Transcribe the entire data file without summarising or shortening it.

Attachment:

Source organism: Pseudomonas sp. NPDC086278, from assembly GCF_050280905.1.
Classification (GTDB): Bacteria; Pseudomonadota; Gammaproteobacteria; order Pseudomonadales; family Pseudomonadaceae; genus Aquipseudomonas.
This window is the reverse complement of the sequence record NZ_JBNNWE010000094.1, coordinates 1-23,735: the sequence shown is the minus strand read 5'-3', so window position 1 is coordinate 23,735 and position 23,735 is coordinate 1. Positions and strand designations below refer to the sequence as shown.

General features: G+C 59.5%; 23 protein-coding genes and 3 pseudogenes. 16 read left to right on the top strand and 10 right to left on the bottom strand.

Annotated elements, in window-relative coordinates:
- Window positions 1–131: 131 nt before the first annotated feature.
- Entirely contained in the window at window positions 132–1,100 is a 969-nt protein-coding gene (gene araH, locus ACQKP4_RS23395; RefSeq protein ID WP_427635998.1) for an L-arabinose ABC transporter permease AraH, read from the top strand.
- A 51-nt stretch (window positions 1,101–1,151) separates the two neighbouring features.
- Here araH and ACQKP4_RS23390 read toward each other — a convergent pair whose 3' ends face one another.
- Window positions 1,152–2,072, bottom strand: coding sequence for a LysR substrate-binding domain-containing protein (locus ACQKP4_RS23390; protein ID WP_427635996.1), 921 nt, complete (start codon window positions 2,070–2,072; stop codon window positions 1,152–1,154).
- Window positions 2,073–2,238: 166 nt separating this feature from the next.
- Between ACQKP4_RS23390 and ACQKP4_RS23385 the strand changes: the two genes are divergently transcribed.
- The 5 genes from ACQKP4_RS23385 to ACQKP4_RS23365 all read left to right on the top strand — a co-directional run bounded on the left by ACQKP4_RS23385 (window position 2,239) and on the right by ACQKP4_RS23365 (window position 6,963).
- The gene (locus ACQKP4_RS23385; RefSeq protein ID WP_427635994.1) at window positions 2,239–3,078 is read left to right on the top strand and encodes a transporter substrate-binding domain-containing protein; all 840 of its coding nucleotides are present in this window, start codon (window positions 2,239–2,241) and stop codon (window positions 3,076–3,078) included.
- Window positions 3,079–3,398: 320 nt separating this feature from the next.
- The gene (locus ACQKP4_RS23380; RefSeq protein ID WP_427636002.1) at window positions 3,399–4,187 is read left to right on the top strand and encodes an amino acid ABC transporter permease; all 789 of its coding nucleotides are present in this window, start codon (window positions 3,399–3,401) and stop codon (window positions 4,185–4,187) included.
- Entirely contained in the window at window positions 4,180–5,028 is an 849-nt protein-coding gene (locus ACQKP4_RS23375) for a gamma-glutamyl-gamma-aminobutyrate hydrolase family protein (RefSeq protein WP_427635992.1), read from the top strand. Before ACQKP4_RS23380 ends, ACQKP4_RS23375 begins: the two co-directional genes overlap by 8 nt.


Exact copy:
Source organism: Pseudomonas sp. NPDC086278, from assembly GCF_050280905.1.
Classification (GTDB): Bacteria; Pseudomonadota; Gammaproteobacteria; order Pseudomonadales; family Pseudomonadaceae; genus Aquipseudomonas.
This window is the reverse complement of the sequence record NZ_JBNNWE010000094.1, coordinates 1-23,735: the sequence shown is the minus strand read 5'-3', so window position 1 is coordinate 23,735 and position 23,735 is coordinate 1. Positions and strand designations below refer to the sequence as shown.

General features: G+C 59.5%; 23 protein-coding genes and 3 pseudogenes. 16 read left to right on the top strand and 10 right to left on the bottom strand.

Annotated elements, in window-relative coordinates:
- Window positions 1–131: 131 nt before the first annotated feature.
- Entirely contained in the window at window positions 132–1,100 is a 969-nt protein-coding gene (gene araH, locus ACQKP4_RS23395; RefSeq protein ID WP_427635998.1) for an L-arabinose ABC transporter permease AraH, read from the top strand.
- A 51-nt stretch (window positions 1,101–1,151) separates the two neighbouring features.
- Here araH and ACQKP4_RS23390 read toward each other — a convergent pair whose 3' ends face one another.
- Window positions 1,152–2,072, bottom strand: coding sequence for a LysR substrate-binding domain-containing protein (locus ACQKP4_RS23390; protein ID WP_427635996.1), 921 nt, complete (start codon window positions 2,070–2,072; stop codon window positions 1,152–1,154).
- Window positions 2,073–2,238: 166 nt separating this feature from the next.
- Between ACQKP4_RS23390 and ACQKP4_RS23385 the strand changes: the two genes are divergently transcribed.
- The 5 genes from ACQKP4_RS23385 to ACQKP4_RS23365 all read left to right on the top strand — a co-directional run bounded on the left by ACQKP4_RS23385 (window position 2,239) and on the right by ACQKP4_RS23365 (window position 6,963).
- The gene (locus ACQKP4_RS23385; RefSeq protein ID WP_427635994.1) at window positions 2,239–3,078 is read left to right on the top strand and encodes a transporter substrate-binding domain-containing protein; all 840 of its coding nucleotides are present in this window, start codon (window positions 2,239–2,241) and stop codon (window positions 3,076–3,078) included.
- Window positions 3,079–3,398: 320 nt separating this feature from the next.
- The gene (locus ACQKP4_RS23380; RefSeq protein ID WP_427636002.1) at window positions 3,399–4,187 is read left to right on the top strand and encodes an amino acid ABC transporter permease; all 789 of its coding nucleotides are present in this window, start codon (window positions 3,399–3,401) and stop codon (window positions 4,185–4,187) included.
- Entirely contained in the window at window positions 4,180–5,028 is an 849-nt protein-coding gene (locus ACQKP4_RS23375) for a gamma-glutamyl-gamma-aminobutyrate hydrolase family protein (RefSeq protein WP_427635992.1), read from the top strand. Before ACQKP4_RS23380 ends, ACQKP4_RS23375 begins: the two co-directional genes overlap by 8 nt.